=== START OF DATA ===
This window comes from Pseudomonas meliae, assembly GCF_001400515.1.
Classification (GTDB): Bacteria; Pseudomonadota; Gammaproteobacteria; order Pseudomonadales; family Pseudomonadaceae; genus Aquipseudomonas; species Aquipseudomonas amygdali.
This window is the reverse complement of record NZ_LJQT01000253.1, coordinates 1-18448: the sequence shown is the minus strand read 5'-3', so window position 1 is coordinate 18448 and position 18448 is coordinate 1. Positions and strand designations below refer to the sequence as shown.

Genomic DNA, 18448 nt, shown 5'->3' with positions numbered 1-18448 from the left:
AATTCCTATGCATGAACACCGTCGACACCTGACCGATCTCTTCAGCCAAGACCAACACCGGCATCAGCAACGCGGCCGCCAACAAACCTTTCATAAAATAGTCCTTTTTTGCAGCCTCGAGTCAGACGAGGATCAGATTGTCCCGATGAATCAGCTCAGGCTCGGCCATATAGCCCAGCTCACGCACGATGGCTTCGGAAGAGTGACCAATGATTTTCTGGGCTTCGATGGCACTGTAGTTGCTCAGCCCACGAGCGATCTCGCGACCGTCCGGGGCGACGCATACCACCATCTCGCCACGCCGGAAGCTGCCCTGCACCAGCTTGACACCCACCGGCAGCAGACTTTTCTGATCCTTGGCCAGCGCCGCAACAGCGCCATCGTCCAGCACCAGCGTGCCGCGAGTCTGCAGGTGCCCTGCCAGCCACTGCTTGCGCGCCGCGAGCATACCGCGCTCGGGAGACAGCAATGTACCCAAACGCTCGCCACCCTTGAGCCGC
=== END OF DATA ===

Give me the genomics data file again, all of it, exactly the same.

This window comes from Pseudomonas meliae, assembly GCF_001400515.1.
Classification (GTDB): Bacteria; Pseudomonadota; Gammaproteobacteria; order Pseudomonadales; family Pseudomonadaceae; genus Aquipseudomonas; species Aquipseudomonas amygdali.
This window is the reverse complement of record NZ_LJQT01000253.1, coordinates 1-18448: the sequence shown is the minus strand read 5'-3', so window position 1 is coordinate 18448 and position 18448 is coordinate 1. Positions and strand designations below refer to the sequence as shown.

Genomic DNA, 18448 nt, shown 5'->3' with positions numbered 1-18448 from the left:
AATTCCTATGCATGAACACCGTCGACACCTGACCGATCTCTTCAGCCAAGACCAACACCGGCATCAGCAACGCGGCCGCCAACAAACCTTTCATAAAATAGTCCTTTTTTGCAGCCTCGAGTCAGACGAGGATCAGATTGTCCCGATGAATCAGCTCAGGCTCGGCCATATAGCCCAGCTCACGCACGATGGCTTCGGAAGAGTGACCAATGATTTTCTGGGCTTCGATGGCACTGTAGTTGCTCAGCCCACGAGCGATCTCGCGACCGTCCGGGGCGACGCATACCACCATCTCGCCACGCCGGAAGCTGCCCTGCACCAGCTTGACACCCACCGGCAGCAGACTTTTCTGATCCTTGGCCAGCGCCGCAACAGCGCCATCGTCCAGCACCAGCGTGCCGCGAGTCTGCAGGTGCCCTGCCAGCCACTGCTTGCGCGCCGCGAGCATACCGCGCTCGGGAGACAGCAATGTACCCAAACGCTCGCCACCCTTGAGCCGC